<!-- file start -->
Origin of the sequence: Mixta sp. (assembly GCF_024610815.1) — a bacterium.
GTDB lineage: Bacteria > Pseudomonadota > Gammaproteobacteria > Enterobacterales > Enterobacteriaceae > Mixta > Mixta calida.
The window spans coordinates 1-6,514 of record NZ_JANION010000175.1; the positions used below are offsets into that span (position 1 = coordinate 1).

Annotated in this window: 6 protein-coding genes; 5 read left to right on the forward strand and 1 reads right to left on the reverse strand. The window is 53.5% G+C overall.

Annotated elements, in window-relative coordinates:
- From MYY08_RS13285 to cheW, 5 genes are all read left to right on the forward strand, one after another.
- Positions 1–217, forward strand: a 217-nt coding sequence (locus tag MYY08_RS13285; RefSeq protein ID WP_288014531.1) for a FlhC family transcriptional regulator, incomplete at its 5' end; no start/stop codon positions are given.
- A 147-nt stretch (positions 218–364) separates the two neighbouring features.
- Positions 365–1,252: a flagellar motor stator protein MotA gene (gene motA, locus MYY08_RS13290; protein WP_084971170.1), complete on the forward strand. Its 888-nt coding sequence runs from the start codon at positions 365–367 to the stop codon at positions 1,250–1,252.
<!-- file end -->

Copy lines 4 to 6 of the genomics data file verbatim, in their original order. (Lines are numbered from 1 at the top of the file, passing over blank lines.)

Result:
Annotated in this window: 6 protein-coding genes; 5 read left to right on the forward strand and 1 reads right to left on the reverse strand. The window is 53.5% G+C overall.

Annotated elements, in window-relative coordinates:
- From MYY08_RS13285 to cheW, 5 genes are all read left to right on the forward strand, one after another.